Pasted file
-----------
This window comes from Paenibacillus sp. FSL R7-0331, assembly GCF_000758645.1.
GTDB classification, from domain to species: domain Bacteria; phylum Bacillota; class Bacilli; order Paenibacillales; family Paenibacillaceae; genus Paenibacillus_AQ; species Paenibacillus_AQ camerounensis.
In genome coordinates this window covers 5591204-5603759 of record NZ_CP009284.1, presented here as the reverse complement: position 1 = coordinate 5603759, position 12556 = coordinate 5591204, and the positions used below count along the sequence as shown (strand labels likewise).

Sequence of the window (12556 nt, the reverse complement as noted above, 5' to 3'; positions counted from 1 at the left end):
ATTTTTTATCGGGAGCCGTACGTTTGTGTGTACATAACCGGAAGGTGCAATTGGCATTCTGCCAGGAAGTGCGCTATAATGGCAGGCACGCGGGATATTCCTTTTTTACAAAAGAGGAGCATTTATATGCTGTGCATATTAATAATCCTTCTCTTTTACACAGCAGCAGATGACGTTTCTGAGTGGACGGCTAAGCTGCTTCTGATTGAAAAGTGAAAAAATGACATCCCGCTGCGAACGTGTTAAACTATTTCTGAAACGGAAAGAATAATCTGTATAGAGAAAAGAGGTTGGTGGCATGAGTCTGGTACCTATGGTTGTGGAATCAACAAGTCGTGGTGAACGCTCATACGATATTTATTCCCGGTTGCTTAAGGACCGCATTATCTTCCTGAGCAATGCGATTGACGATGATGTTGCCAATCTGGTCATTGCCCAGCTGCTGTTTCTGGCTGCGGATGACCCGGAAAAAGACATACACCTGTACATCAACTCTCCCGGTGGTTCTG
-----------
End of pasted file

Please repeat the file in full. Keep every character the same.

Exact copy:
This window comes from Paenibacillus sp. FSL R7-0331, assembly GCF_000758645.1.
GTDB classification, from domain to species: domain Bacteria; phylum Bacillota; class Bacilli; order Paenibacillales; family Paenibacillaceae; genus Paenibacillus_AQ; species Paenibacillus_AQ camerounensis.
In genome coordinates this window covers 5591204-5603759 of record NZ_CP009284.1, presented here as the reverse complement: position 1 = coordinate 5603759, position 12556 = coordinate 5591204, and the positions used below count along the sequence as shown (strand labels likewise).

Sequence of the window (12556 nt, the reverse complement as noted above, 5' to 3'; positions counted from 1 at the left end):
ATTTTTTATCGGGAGCCGTACGTTTGTGTGTACATAACCGGAAGGTGCAATTGGCATTCTGCCAGGAAGTGCGCTATAATGGCAGGCACGCGGGATATTCCTTTTTTACAAAAGAGGAGCATTTATATGCTGTGCATATTAATAATCCTTCTCTTTTACACAGCAGCAGATGACGTTTCTGAGTGGACGGCTAAGCTGCTTCTGATTGAAAAGTGAAAAAATGACATCCCGCTGCGAACGTGTTAAACTATTTCTGAAACGGAAAGAATAATCTGTATAGAGAAAAGAGGTTGGTGGCATGAGTCTGGTACCTATGGTTGTGGAATCAACAAGTCGTGGTGAACGCTCATACGATATTTATTCCCGGTTGCTTAAGGACCGCATTATCTTCCTGAGCAATGCGATTGACGATGATGTTGCCAATCTGGTCATTGCCCAGCTGCTGTTTCTGGCTGCGGATGACCCGGAAAAAGACATACACCTGTACATCAACTCTCCCGGTGGTTCTG